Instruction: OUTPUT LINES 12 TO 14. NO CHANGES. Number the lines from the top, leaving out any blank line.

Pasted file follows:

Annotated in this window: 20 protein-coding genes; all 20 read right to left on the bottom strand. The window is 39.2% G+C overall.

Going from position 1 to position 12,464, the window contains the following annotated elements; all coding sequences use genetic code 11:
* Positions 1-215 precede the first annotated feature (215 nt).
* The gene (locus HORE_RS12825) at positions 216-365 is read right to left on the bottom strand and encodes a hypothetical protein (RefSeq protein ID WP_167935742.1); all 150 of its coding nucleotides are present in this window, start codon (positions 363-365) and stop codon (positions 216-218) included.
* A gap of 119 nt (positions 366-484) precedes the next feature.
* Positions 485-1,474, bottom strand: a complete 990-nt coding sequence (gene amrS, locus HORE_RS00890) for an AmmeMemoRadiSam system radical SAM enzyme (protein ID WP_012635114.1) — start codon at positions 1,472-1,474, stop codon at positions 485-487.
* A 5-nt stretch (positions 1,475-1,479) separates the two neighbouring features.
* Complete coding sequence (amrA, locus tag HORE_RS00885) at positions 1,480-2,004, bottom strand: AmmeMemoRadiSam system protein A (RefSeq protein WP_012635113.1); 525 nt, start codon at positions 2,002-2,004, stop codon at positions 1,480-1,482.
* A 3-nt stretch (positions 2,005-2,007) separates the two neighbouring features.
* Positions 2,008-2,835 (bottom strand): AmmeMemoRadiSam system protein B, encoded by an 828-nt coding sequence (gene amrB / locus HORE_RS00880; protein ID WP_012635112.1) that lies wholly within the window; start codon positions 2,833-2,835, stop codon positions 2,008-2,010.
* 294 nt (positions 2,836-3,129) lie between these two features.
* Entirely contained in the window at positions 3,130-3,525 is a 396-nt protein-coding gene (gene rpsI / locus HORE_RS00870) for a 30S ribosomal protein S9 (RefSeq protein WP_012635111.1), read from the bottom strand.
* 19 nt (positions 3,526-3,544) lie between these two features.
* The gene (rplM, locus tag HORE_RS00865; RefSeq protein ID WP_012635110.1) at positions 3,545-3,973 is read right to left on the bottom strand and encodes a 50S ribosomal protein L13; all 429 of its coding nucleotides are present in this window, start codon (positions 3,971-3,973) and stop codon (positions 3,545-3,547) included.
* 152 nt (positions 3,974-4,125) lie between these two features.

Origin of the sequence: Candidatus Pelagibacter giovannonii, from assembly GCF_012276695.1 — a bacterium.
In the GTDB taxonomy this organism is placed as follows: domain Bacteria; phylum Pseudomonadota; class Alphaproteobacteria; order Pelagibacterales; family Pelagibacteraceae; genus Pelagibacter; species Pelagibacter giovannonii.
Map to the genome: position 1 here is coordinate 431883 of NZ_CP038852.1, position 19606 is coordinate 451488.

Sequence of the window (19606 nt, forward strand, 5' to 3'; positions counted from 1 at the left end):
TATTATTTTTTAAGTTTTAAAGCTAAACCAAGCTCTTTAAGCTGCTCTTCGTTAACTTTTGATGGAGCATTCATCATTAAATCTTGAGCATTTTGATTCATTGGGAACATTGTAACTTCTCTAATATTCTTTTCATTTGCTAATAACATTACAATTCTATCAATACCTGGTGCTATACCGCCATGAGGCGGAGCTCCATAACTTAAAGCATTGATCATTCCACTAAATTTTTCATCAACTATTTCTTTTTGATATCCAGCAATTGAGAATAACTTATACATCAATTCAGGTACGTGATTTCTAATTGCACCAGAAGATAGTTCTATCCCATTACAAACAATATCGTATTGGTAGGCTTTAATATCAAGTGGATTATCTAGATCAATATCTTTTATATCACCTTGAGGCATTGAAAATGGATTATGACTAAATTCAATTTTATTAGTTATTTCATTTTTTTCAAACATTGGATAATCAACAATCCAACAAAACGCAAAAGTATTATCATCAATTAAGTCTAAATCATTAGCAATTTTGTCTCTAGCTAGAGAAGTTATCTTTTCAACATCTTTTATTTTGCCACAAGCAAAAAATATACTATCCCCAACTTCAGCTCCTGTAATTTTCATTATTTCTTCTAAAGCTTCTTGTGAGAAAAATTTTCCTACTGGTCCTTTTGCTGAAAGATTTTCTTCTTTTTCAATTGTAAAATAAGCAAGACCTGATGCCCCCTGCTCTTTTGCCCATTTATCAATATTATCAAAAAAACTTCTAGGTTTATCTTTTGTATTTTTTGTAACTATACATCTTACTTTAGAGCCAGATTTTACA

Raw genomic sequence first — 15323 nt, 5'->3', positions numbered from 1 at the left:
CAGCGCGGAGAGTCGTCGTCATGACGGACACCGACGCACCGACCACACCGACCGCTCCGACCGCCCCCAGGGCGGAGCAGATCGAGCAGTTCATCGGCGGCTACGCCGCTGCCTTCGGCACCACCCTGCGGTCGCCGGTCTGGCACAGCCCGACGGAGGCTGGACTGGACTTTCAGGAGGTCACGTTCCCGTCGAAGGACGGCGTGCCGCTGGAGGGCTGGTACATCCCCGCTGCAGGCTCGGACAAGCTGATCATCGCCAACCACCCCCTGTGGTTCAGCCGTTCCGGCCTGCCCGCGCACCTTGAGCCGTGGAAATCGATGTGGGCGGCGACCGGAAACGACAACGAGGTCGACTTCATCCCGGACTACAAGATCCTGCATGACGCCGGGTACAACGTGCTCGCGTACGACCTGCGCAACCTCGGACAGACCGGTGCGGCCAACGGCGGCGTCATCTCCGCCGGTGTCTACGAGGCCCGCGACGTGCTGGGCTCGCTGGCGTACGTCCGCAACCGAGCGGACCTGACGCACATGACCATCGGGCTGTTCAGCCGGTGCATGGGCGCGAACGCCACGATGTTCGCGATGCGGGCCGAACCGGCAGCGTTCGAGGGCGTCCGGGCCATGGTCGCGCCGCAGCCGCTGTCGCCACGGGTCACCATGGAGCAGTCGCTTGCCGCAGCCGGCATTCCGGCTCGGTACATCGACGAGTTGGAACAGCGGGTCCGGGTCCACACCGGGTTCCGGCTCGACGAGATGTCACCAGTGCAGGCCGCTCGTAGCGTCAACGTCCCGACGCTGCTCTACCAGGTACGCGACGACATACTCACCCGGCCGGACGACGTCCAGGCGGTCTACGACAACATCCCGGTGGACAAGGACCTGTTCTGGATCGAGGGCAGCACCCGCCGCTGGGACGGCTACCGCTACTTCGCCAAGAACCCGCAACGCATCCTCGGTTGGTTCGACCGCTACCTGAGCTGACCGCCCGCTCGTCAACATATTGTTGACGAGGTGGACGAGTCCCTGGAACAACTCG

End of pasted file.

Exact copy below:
* Entirely contained in the window at positions 3,130-3,525 is a 396-nt protein-coding gene (gene rpsI / locus HORE_RS00870) for a 30S ribosomal protein S9 (RefSeq protein WP_012635111.1), read from the bottom strand.
* 19 nt (positions 3,526-3,544) lie between these two features.
* The gene (rplM, locus tag HORE_RS00865; RefSeq protein ID WP_012635110.1) at positions 3,545-3,973 is read right to left on the bottom strand and encodes a 50S ribosomal protein L13; all 429 of its coding nucleotides are present in this window, start codon (positions 3,971-3,973) and stop codon (positions 3,545-3,547) included.